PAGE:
Segment 2: "The History of Handwriting"
From Creighton University, Dr. Tamara Plakins Thornton explores the world of handwriting and its instruction in the U.S. Plakins is Associate Professor of history at the State University of New York at Buffalo and author of Handwriting in America: A Cultural History. Time: 16:38.

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February 21, 2002
Segment 1: "Billie Holiday-Strange Fruit."
In this interview from Creighton University David Margolick discusses the impact of "Strange Fruit," a song about lynching in the South made famous by singer Billie Holiday. Margolick is a contributing editor for Vanity Fair magazine and author of Strange Fruit: Billie Holiday, Cafe Society and an Early Cry for Civil Rights. Time: 20:23.

Segment 2: "Frederick Douglas & Elizabeth Cady Stanton"
In another piece from the Chautauqua series by Radio Curious producer Barry Vogel, Elizabeth Cady Stanton and Frederick Douglas engage in a lively discussion. Time: 29:49.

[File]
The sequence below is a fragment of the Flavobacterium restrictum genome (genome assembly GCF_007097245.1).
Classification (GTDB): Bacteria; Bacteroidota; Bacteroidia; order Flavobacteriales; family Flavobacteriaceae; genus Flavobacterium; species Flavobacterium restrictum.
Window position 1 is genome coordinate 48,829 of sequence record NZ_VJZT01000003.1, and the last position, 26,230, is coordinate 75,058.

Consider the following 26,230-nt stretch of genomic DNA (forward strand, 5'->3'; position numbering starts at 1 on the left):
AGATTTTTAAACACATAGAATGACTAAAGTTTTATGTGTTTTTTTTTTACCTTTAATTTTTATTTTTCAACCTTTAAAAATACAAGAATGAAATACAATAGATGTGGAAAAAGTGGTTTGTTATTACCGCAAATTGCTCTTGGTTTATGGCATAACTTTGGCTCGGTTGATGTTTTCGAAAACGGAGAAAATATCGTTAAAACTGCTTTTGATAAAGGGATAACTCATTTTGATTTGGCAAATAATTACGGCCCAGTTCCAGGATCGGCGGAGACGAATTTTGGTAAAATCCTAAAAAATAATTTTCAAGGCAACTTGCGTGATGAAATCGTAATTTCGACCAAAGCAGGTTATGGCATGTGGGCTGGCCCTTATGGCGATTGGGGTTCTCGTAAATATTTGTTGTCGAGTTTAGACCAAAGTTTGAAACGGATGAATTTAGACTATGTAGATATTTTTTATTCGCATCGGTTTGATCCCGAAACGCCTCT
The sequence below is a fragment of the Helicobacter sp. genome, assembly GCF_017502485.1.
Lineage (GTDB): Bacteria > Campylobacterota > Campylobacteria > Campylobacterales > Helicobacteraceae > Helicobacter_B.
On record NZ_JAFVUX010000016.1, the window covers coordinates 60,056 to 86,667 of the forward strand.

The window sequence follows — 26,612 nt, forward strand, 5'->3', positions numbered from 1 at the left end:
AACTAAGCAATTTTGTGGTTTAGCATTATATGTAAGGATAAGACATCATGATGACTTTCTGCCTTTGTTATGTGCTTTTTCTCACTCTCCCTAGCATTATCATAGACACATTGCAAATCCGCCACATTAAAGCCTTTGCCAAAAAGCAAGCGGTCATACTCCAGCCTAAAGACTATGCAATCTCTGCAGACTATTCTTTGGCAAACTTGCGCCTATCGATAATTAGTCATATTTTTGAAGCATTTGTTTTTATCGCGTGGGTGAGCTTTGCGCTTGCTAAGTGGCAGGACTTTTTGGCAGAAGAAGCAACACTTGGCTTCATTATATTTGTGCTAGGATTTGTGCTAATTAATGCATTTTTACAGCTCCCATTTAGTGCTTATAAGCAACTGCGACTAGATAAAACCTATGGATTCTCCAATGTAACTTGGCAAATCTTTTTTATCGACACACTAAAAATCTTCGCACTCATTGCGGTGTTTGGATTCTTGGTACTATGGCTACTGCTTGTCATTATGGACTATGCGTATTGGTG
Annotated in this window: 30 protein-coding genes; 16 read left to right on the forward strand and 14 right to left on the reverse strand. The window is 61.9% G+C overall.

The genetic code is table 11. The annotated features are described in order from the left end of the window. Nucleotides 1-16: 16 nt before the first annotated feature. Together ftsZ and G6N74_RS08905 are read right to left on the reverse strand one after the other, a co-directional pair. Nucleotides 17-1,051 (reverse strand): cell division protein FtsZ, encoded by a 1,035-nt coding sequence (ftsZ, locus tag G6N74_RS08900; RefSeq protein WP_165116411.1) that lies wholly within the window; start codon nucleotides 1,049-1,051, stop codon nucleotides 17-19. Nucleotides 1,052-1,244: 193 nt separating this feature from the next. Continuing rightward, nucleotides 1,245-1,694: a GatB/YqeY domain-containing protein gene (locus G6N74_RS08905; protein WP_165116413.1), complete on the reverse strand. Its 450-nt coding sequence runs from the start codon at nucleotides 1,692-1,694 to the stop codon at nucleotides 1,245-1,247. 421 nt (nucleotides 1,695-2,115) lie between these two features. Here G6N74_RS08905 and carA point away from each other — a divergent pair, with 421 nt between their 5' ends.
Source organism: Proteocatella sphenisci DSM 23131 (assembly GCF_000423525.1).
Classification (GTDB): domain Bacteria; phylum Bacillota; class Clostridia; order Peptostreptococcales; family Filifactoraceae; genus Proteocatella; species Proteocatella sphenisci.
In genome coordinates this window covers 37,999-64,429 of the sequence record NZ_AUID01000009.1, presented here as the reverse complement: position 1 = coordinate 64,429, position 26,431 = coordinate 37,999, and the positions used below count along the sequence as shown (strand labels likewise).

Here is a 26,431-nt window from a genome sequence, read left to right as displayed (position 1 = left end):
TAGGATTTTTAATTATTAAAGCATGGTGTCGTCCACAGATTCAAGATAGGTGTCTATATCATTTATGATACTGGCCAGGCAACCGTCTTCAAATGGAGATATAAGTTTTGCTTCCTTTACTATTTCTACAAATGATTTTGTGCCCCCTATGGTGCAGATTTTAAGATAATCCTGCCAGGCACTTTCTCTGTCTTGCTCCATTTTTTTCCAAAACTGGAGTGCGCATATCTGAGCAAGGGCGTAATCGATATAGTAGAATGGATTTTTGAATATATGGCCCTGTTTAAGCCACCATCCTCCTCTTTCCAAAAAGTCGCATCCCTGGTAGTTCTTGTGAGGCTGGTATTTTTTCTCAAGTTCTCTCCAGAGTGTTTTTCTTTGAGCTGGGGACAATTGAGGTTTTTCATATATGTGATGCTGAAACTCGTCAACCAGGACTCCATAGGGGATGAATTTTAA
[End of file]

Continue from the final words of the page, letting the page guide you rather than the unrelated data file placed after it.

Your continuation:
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February 14, 2002
Segment 1: "The Presidential Campaign of 1948."
Real Media MP3. Time: 28:35.
Talking History contributing producer Lester Graham brings us this exploration of the 1948 presidential campain.

Segment 2: "William Stifel: 125 Years of the Westminster Dog Show."
Real Media 28 kbps. Real Media 56 kbps. Time: 17:03.
The Westminster Dog Show has a long and colorful history as this interview from Creighton University with William Stiffel explores. Stiffel is the Westminster Show historian and author of The Dog Show: 125 Years of Westminster.

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February 7, 2002
Segment 1: "Julius Robert Oppenheimer."
Dialogue host George Liston Seay discuss the complicated life and career of J. Robert Oppenheimer, both the father and opponent of the the atomic bomb with Kai Bird, author of what will be the first definitive biography of Oppenheimer. [Audio to be Added.]

Segment 2: "Alison Clarke: Tupperware"
A look at this cultural symbol of the American way of life with Alison Clarke, author of Tupperware: The Promise of Plastic in 1950s America. Source: Creighton University.